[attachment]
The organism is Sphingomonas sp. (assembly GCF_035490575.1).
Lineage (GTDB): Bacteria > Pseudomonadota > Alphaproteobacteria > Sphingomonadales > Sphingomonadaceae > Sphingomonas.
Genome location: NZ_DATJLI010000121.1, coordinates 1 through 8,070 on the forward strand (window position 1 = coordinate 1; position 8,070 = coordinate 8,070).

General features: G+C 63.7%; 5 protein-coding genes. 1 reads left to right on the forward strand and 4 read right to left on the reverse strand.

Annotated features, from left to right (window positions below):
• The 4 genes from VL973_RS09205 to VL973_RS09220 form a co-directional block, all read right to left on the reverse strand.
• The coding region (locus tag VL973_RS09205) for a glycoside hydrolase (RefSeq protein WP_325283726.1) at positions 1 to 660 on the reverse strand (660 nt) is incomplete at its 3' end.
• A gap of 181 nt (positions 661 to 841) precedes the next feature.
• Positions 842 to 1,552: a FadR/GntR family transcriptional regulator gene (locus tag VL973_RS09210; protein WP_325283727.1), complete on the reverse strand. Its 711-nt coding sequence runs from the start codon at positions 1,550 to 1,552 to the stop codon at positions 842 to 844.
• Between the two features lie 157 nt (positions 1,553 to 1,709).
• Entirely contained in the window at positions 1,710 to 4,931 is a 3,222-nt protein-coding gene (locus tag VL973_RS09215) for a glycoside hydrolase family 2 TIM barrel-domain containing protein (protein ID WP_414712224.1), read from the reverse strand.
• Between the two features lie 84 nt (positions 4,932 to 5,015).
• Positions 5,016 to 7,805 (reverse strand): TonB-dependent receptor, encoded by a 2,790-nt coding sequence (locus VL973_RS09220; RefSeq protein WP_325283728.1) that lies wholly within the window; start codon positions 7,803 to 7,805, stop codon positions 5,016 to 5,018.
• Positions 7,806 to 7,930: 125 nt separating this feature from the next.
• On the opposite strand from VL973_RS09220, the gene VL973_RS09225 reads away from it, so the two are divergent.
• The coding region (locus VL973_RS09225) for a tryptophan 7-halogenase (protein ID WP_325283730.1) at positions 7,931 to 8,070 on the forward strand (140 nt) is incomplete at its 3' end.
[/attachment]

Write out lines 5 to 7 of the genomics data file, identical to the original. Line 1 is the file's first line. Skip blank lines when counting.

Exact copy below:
Annotated features, from left to right (window positions below):
• The 4 genes from VL973_RS09205 to VL973_RS09220 form a co-directional block, all read right to left on the reverse strand.
• The coding region (locus tag VL973_RS09205) for a glycoside hydrolase (RefSeq protein WP_325283726.1) at positions 1 to 660 on the reverse strand (660 nt) is incomplete at its 3' end.